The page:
Monday, November 21, 2016

The Domino Effect

Esther Larsen has a brilliant mind and can analyze the economic climate better than anyone else.  Because of this, she can see the potential for economic collapse long before anyone else.  This burden weighs heavily on her mind  This once quiet introvert has to tell others and lead the movement to challenge authority and right the wrongs they have done.

The story line is fascinating and quite intricate.  I could follow most of the financial jargon; however, I had a hard time following the character development.  For as much as Esther struggled to be a leader, she did just fine when she led others and became a voice of reason.  She was also great with supporting her boyfriend's 2 teenage daughters saying the right thing at the right time to connect with them.  It was uncanny her ability to connect with people even though she was an introvert who would rather be in front of her computer instead of in front of people.

I didn't like the book, nor did I dislike it.  It was just okay for me.

Bethany House provided me a free copy of this book in exchange for this review which I freely give.

Monday, November 14, 2016


I have always admired Tim Tebow with how he has handled the many ups and downs of his football career.  He has impressed me with his focus on not football but on glorifying God even when it isn't always popular or profitable.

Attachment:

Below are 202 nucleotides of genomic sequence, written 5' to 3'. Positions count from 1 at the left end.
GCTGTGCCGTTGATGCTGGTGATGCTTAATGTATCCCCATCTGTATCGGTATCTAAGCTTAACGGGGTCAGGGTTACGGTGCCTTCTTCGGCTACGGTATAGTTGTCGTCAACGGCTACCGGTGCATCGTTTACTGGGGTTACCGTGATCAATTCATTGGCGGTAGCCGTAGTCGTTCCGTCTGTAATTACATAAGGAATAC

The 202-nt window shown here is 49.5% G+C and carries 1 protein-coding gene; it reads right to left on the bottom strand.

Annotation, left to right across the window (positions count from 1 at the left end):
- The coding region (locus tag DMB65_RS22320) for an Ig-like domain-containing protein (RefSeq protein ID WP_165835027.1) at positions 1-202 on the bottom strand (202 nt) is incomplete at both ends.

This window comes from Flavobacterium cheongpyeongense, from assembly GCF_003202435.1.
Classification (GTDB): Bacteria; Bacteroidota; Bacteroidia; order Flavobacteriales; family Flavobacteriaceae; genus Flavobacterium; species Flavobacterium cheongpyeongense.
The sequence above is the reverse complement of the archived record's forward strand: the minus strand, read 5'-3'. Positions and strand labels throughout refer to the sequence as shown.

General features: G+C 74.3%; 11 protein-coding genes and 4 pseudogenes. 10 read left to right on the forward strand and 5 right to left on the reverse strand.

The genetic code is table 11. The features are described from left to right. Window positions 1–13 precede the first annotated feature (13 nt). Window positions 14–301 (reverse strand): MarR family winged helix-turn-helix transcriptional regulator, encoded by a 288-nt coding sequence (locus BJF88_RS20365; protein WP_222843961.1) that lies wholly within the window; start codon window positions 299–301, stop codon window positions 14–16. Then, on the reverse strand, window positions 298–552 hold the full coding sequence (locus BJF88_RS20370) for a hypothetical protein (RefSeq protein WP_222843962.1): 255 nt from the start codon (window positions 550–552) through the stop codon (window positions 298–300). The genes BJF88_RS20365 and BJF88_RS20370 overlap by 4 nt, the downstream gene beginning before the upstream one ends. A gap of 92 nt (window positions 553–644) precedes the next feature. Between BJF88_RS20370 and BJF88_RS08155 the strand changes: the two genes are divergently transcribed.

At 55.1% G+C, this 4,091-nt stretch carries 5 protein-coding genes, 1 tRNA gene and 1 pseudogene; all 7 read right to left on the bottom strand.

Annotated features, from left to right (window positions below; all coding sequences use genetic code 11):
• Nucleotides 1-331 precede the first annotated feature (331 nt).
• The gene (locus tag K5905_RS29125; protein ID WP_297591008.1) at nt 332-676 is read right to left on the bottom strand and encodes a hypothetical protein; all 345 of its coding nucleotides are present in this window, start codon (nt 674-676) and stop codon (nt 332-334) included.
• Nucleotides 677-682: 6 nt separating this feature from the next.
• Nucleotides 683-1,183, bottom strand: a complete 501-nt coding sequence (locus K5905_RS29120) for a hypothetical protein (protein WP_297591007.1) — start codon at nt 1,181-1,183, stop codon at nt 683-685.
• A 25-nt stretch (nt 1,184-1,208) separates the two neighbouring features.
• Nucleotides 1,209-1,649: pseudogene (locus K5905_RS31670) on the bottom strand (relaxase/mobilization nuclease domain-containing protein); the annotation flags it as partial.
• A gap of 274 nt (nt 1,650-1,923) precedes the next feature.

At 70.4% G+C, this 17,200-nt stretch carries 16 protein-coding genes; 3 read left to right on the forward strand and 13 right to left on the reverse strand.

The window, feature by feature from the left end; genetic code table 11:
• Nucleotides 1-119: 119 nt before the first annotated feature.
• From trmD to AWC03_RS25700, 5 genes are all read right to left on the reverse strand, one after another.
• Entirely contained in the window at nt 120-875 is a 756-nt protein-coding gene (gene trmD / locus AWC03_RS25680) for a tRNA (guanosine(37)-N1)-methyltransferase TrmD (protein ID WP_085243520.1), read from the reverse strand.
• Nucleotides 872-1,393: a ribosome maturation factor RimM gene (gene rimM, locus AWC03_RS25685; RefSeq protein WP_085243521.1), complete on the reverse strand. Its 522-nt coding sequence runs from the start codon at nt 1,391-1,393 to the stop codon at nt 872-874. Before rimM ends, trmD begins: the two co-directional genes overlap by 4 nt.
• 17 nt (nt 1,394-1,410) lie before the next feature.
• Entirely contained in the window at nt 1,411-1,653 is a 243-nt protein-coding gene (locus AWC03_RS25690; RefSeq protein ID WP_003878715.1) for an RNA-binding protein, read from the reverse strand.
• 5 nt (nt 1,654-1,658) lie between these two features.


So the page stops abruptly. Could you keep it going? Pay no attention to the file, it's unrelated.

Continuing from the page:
I have read Through My Eyes which further impressed me with this young man and his ability to handle pressure.  However, this latest book was a letdown.  Tim shares many anecdotal stories about his life and his personal thoughts going through certain events, but the book seemed disjointed with no real focus.  I had a hard time finishing the book because it really didn't interest me.

This was a tough review to write as I thoroughly like this young man and admire what he has done both on and off the field.  The stories he shares are interesting but as a whole, the book is mediocre.

I received this book from Blogging for Books for this review. 

Sunday, October 16, 2016

The Candidate

I was excited to read the latest thriller from Lis Weihl, and this book did not disappoint.

Erica Sparks is on top of her game in broadcast journalism; however, she cannot just rest on her laurels.  She must continue to cover cutting edge stories and keep up with the latest and greatest.  She starts to notice that one of the candidates for president has some idiosyncrasies that might lead to some serious problems if he is elected to the presidency.  Erica digs deep to find the truth, too deep.

The book is fast pace, and the story line starts out believable.  But toward the end, the story line becomes too fantastic and unreal.  The book is definitely a work of fiction.  Nonetheless, the writing is good and the story is a good read.

Thomas Nelson provided me a free copy of this book in exchange for this review which I freely give.

Sunday, October 2, 2016

True Faith and Allegiance

Alberto R. Gonzales gives us the "behind the curtain" peek into the West Wing as a former U.S. Attorney General and Counsel to President George W. Bush.

The book is long, but it helps to understand the context of some of the decisions President Bush faced.  Gonzales gives a lot of the back story and the legal ramifications for the decisions the President had to make.  No decision was ever easy when you are leading a free country.